Chest-Thumping and Missile Launches Will Change Nothing for North Korea

Yesterday, for the first time since March of last year and since President Joe Biden took office in January, North Korea fired multiple ballistic missiles into the Sea of Japan, surely as a show of force to the new administration, which is currently reviewing America’s policy toward the country. This is in clear violation to the United Nations Security Council’s resolution barring the launch of such missiles by North Korea.

Just five days prior, short-range cruise missiles were also launched as the Biden administration carefully monitored the situation. Though not a violation of said resolution, this, too, is an alarming development. While former President Donald Trump may have turned a blind eye due to their inability to reach the continental United States, these cruise missiles could cause devastation in Japan or South Korea. It seems as though North Korea is ramping up the extent of its provocations to see how Biden, who has promised to uphold America’s alliances, responds.

At the 8th Congress of the Workers’ Party of Korea in January, officials dubbed America “Enemy #1,” promising to build up North Korea’s nuclear capabilities, in addition to developing nuclear submarines, hypersonic glide vehicles and other infeasible, cutting-edge weapons, all to convince the world of the power North Korea possesses.

The party also continues trying to drive a wedge in the American-Japanese-South Korean axis. When the U.S. and South Korea held joint military exercises for the first time in two years this spring, Kim Yo Jong, the younger sister of North Korea’s supreme leader Kim Jong Un, condemned the South. Avoiding direct criticism of America, Kim’s reiteration of the North’s long-standing desire to repair relations with the South was a clear attempt at shaking Moon Jae-in’s government. Japan, America and South Korea must maintain strong relations to prevent North Korea from gaining leverage.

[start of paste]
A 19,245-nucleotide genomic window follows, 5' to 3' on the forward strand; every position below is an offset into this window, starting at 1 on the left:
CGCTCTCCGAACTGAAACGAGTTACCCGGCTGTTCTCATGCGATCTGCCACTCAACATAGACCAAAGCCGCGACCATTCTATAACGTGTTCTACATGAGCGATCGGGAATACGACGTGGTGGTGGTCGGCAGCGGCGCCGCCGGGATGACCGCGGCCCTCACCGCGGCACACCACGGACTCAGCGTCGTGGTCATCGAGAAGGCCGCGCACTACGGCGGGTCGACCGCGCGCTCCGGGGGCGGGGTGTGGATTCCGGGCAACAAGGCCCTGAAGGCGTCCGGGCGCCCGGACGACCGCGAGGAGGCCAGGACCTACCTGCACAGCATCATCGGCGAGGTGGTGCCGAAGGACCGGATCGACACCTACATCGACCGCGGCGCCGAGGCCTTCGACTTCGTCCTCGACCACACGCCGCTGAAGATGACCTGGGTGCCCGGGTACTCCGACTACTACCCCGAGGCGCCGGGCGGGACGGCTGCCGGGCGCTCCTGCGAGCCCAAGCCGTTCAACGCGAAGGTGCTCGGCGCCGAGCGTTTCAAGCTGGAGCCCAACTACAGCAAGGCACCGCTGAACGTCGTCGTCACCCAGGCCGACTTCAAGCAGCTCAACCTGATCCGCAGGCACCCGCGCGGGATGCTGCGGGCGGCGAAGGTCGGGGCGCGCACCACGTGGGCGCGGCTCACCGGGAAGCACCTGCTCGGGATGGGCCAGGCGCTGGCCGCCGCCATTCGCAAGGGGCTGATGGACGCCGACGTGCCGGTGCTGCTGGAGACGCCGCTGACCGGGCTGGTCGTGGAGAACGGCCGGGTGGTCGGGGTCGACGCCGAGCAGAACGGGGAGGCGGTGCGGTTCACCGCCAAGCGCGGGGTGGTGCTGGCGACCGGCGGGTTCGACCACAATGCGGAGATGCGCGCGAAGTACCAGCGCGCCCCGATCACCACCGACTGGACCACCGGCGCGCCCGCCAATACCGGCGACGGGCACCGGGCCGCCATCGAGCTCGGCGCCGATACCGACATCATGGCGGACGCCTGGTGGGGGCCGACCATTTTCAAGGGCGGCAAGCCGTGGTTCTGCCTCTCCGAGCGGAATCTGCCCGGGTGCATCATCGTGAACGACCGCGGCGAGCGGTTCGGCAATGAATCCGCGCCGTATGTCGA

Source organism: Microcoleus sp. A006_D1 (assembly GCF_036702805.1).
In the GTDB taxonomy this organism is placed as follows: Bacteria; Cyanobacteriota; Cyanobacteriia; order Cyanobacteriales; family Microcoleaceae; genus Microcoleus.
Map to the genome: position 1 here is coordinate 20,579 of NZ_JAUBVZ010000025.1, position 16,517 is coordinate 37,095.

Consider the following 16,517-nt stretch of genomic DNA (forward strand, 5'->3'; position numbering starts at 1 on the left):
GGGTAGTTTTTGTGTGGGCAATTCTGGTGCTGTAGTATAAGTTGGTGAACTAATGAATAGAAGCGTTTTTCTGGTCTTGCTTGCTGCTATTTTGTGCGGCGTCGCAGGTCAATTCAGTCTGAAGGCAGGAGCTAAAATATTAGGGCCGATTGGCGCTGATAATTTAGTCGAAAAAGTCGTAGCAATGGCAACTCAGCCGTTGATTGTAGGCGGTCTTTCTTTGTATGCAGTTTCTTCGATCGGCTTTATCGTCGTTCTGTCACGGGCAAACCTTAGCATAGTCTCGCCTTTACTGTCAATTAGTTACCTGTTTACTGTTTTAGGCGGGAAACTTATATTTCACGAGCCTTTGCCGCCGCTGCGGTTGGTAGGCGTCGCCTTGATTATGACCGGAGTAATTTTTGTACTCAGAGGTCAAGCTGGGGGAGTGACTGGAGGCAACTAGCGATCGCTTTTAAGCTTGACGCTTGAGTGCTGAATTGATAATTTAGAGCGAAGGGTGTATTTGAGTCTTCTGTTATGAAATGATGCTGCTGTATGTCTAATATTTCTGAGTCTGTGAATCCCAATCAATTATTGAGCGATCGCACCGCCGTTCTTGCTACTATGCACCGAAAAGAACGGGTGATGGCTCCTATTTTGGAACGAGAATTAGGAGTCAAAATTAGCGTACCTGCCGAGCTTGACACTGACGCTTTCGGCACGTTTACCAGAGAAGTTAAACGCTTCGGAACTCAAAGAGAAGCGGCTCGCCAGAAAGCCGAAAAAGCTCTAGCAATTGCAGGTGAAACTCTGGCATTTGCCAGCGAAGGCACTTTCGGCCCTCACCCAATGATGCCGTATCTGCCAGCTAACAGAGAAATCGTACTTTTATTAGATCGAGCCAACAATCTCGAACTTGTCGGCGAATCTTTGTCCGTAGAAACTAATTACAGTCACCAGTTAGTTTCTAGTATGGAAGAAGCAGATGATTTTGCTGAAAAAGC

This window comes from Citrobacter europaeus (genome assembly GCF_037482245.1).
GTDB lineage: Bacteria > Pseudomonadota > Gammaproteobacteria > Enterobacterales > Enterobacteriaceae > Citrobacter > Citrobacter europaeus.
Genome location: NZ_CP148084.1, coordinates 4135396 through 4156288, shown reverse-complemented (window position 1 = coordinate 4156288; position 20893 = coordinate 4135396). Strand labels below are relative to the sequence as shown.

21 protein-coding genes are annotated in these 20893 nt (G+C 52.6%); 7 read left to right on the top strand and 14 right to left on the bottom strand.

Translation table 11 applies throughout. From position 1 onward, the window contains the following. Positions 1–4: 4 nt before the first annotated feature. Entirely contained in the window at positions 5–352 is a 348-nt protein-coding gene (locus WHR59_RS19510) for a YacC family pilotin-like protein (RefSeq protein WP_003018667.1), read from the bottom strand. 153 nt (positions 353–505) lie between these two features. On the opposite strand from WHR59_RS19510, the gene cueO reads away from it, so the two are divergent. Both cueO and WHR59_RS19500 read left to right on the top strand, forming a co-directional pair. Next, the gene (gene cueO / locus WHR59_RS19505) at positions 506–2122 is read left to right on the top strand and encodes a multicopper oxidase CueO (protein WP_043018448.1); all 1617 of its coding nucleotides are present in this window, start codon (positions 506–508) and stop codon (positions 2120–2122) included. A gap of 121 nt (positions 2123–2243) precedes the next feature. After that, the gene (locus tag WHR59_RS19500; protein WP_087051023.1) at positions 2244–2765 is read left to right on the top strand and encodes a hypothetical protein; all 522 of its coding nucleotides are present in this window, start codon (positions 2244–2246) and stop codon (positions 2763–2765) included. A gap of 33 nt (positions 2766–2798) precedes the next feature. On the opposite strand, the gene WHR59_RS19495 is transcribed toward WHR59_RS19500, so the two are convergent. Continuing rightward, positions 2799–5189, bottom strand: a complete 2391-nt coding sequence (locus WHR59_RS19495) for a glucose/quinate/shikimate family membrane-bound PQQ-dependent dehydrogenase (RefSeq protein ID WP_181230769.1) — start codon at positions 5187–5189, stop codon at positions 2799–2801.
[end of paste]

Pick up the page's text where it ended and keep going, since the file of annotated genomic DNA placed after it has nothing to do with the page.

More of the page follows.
Aiming to strengthen his power base, Kim is trying to improve the lot of North Korea’s citizens. Reality, however, is very grim. On top of sanctions over the country’s development of nuclear missiles, COVID-19 regulations have cut off international trade, furthering the country’s seclusion. In reviewing America’s policy toward North Korea, the Biden administration has tried to take a diplomatic approach and open talks. As of yet, North Korea hasn’t accepted. These talks, however, are the only way for the country to resolve its nuclear issues and emerge from international isolation. Kim Jong Un must redress the state of his country, as these repeated provocations will get him nowhere.

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